Security Update 05-06-2010
There are two different types of vulnerabilities mentioned in this update: XSS/CSRF and brute-force attack vulnerabilities.
Cross-Site Scripting (XSS) and Cross-Site Request Forgery (CSRF) Vulnerabilities in Dashboard, Open, and Browse Actions
Hannon Hill rates the severity of these vulnerabilities as
Moderate. The vulnerabilities allow an attacker to make victims
his/her privileges; but they require the attacker to manipulate
victims using social engineering tactics. If the attacker already
had Cascade credentials, he/she could embed a malicious link in
frequently visited content to more easily manipulate victims into
navigating to it.
The underlying vulnerability is when an input parameter's value
is returned verbatim in the browser in the forwarded page from the
following actions: Dashboard,
Open, and Browse
An attacker without access to Cascade could manipulate victims
when navigating to the the Cascade dashboard action.
An example link would be:
An attacker with access to Cascade could embed a link to the
prominent place within Cascade page content to more easily
manipulate victims into navigating to the link.
The CSRF vulnerability is an extension of the XSS scripting
NOTE: Both require the attacker to have access to the Cascade server or a server at the same top-level domain where Cascade is running. For example, if Cascade is hosted at cascade.hannonhill.com, the attacker would also need access to be able to access the web space of a sub-domain like intranet.hannonhill.com. In the second example, by resetting the document domain for the page to the top-level domain, this allows the attacker to bypass the Same Origin browser security policy and security restrictions that would normally prevent a script from loading from a different server.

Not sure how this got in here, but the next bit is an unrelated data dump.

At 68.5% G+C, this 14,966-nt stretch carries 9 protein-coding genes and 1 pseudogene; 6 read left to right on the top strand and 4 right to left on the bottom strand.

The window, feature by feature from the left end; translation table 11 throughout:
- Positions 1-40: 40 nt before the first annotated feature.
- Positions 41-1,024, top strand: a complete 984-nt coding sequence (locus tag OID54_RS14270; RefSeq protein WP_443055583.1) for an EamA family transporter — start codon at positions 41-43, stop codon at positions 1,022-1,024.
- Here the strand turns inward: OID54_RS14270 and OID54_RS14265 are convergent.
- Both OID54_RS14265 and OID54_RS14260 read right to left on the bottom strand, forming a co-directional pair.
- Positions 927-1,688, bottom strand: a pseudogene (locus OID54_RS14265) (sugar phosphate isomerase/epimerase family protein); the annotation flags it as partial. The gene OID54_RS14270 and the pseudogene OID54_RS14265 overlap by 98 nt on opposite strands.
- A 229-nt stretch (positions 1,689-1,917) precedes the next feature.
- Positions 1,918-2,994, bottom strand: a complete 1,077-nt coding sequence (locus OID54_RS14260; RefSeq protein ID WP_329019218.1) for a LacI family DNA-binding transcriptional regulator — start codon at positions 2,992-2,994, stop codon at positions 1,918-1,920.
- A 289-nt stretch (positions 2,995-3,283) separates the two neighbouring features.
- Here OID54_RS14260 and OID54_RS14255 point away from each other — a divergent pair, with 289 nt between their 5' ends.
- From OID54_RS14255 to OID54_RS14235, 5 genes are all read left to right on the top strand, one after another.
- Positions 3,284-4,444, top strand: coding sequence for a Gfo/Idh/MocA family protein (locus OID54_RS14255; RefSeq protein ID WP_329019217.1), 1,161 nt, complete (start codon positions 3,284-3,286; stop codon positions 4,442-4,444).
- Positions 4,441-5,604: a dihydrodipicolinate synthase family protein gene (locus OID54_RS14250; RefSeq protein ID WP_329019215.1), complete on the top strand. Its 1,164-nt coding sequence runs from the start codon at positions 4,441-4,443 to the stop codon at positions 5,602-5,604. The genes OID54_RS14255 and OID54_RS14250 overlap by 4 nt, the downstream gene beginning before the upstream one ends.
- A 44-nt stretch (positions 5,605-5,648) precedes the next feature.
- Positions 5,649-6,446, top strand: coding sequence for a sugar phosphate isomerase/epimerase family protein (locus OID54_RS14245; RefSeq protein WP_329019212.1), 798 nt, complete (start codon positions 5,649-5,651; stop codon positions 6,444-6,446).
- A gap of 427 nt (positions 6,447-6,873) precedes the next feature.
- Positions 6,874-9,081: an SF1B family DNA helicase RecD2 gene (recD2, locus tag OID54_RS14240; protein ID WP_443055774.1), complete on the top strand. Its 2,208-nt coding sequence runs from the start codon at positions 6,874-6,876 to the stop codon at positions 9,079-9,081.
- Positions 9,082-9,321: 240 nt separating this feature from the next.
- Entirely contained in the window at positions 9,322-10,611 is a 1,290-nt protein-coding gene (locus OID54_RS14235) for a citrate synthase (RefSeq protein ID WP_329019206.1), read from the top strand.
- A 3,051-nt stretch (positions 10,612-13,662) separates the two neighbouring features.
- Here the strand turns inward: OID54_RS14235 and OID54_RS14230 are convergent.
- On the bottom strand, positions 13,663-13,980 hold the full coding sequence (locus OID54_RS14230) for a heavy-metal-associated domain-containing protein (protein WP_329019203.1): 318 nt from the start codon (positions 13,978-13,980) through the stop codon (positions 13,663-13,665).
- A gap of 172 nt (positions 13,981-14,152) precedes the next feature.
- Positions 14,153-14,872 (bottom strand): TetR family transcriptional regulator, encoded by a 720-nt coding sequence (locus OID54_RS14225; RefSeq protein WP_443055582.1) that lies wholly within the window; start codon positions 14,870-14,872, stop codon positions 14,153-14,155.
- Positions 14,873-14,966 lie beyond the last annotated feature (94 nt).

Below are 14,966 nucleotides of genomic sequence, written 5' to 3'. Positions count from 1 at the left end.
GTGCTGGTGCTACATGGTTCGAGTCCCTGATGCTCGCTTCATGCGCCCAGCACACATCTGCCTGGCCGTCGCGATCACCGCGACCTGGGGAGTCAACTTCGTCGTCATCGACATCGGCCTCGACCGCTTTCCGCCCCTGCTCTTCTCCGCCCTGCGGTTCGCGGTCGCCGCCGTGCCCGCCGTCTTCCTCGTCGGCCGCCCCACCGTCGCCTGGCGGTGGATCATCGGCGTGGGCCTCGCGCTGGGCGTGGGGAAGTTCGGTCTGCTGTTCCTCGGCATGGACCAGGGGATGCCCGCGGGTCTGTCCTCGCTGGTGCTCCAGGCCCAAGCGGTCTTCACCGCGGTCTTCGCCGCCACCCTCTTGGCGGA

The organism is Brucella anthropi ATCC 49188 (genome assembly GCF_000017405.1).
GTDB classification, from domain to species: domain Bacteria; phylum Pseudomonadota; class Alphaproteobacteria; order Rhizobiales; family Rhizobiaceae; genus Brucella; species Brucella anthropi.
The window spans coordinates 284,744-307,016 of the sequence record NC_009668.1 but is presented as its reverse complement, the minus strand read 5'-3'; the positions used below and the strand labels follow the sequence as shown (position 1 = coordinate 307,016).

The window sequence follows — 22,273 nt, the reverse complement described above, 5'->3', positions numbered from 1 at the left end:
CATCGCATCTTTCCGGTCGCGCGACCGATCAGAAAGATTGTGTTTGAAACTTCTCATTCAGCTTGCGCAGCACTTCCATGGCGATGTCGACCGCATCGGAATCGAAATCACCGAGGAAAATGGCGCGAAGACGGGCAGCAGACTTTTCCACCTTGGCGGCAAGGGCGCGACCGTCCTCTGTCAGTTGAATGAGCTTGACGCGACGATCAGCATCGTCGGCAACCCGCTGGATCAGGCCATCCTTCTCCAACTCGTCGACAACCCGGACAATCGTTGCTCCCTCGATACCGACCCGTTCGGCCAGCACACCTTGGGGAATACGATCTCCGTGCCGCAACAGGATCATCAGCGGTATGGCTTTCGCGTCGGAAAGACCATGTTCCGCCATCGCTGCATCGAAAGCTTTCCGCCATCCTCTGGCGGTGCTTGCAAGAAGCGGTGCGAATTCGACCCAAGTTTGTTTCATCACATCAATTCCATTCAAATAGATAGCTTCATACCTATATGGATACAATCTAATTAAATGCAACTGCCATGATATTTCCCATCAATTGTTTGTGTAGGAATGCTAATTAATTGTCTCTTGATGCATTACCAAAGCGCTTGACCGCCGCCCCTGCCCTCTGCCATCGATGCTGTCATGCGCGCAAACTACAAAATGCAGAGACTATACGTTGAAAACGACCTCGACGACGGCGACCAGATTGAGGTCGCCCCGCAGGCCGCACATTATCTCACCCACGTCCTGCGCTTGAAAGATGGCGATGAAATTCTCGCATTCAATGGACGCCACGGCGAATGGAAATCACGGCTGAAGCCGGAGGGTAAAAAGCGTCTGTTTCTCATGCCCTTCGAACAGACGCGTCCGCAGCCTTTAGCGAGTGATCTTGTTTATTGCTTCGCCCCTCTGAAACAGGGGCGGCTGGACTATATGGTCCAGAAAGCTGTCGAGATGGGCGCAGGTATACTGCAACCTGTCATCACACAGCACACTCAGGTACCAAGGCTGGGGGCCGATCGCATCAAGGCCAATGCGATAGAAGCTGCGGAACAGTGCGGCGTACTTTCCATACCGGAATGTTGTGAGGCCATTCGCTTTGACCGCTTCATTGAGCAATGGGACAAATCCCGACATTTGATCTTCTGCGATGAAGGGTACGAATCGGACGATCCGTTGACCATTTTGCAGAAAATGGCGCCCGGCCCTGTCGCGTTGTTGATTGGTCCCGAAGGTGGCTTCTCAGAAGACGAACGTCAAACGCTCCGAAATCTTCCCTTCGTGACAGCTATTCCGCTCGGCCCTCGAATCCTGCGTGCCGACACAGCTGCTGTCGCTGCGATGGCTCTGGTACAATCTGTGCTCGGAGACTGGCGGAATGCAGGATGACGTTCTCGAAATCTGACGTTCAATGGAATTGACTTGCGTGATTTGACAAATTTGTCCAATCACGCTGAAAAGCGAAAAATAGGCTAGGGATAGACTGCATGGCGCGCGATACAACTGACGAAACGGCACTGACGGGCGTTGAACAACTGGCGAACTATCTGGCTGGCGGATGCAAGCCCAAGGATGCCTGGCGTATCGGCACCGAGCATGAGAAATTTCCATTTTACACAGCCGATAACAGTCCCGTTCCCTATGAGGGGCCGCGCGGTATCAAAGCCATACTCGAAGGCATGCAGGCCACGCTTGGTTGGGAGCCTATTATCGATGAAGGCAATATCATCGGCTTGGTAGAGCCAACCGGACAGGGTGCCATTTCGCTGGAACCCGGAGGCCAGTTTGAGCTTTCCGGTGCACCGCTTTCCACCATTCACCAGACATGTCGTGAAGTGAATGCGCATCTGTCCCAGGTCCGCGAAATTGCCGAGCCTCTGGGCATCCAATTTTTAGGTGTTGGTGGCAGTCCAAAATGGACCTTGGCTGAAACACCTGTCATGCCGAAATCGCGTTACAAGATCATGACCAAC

The XSS and CSRF vulnerabilities exists for all Cascade Server
versions prior to Cascade 6.4.5.
The fix is for Cascade to properly escape and/or hide user input when displaying the error message in the pages forwarded to from the above actions.
Theses have been fixed in Cascade 6.4.5 and later.
Brute force attack vulnerability in Login action
Hannon Hill rates the severity of this vulnerability as moderate
as opposed to high as it does not occur for all types of users or
for all authentication methods.
The vulnerability exists due to the fact that users authenticated using LDAP and users who attempt to authenticate using Web Services are presented with different error messages if their username or password is incorrect.
This opens the system up to a brute-force attack as the attacker
would be able to confirm the validity of the guessed username in
This vulnerability exists in all versions of Cascade prior to
The fix is to unify the error messages so that an incorrect username or password will generate the same error regardless of protocol or authentication method.